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[BKARTS] It's not about the codex and it's not about parchment

I would recommend John L. Sharpe's excellent article "Wooden Books and the History of the Codex..." in "Roger Powell: The Compleat Binder," 1996. Sharpe makes a strong case for the argument that the codex form was common throughout the Mediterranean centuries before the development of Coptic binding and vellum sheets, only the material was wood.

After reading this I turned to Szirmai, assuming that Coptic bindings arose simultaneously with the common use of vellum. It's obviously what Szirmai wants to believe, but it's clear, also, that he doesn't have much of a case.

In other terms: there's actually very little evidence from which to argue that the common uses of a)codex; b)vellum, and c)Coptic binding are causally related. As for the argument that "it's obvious they are, because the vellum codex with Coptic binding is more [useful, cheap, sexy, whatever], that's proleptic - what I call Fred Flintstone Historicism. Just because *we* think they're all of those things doesn't mean people in the Classical world believed it, or that people didn't have other reasons to use other materials and techniques for centuries.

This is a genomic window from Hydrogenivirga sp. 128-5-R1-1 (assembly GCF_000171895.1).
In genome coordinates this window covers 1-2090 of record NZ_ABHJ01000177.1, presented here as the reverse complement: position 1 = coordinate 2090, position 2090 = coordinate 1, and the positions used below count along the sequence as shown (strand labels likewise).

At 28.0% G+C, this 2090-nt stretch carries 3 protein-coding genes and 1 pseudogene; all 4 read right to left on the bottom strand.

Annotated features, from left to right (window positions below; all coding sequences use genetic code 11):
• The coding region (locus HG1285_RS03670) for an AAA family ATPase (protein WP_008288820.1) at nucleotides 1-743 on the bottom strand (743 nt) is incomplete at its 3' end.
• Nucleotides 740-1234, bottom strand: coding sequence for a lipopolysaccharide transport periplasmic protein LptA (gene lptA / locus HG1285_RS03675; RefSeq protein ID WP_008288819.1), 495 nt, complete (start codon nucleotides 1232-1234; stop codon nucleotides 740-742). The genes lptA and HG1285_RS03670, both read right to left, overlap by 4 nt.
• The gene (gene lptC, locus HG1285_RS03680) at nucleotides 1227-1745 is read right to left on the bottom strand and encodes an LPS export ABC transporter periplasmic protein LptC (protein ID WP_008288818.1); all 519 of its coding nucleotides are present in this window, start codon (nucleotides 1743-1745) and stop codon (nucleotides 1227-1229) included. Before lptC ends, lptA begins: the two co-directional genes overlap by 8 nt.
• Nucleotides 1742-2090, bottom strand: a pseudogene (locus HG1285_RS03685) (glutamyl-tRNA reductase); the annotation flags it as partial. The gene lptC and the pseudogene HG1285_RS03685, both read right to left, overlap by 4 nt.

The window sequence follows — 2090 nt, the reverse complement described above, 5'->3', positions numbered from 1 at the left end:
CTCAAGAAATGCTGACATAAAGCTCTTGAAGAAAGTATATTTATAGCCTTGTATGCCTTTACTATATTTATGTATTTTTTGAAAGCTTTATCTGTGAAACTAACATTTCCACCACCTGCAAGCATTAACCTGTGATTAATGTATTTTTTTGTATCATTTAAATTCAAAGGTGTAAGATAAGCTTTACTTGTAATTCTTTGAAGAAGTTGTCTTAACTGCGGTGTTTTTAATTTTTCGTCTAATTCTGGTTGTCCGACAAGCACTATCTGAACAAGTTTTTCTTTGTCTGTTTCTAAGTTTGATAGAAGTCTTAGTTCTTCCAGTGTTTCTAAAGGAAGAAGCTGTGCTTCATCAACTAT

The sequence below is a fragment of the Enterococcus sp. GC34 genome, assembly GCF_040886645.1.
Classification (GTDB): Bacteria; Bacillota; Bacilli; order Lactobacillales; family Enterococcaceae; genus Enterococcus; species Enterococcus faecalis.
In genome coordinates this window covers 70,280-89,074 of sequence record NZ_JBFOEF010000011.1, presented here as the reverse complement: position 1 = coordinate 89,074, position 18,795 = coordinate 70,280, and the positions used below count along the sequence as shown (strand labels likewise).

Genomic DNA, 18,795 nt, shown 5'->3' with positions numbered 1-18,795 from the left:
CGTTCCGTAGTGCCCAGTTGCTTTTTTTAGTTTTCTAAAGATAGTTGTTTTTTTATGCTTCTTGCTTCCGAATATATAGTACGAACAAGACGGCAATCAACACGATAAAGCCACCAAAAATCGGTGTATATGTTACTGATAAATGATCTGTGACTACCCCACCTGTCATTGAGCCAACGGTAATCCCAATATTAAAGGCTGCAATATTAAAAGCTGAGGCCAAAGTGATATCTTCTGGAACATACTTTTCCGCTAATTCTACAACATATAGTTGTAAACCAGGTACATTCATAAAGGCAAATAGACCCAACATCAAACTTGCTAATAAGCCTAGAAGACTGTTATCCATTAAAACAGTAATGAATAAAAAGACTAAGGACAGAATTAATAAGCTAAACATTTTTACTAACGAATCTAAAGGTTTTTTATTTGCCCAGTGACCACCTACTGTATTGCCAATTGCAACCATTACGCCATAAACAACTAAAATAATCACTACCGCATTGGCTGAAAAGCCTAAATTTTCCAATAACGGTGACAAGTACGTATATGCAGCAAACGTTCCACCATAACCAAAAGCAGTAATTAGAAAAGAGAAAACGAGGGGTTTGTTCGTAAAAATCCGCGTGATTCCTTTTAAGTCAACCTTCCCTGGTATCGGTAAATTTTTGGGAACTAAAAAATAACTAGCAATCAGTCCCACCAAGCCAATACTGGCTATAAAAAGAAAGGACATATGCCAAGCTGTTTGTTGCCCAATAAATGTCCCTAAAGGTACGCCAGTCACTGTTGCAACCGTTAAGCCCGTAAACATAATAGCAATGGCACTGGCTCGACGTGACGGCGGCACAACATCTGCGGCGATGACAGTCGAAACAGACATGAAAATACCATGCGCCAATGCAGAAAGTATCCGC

Paul T Werner, New York

WOID: A journal of visual language
THE ORANGE PRESS, publishing "Vellum Preparation: History and Technique"
DRAGONSBLOOD AND ASHES, a project to research and practice the techniques of the medieval scribe

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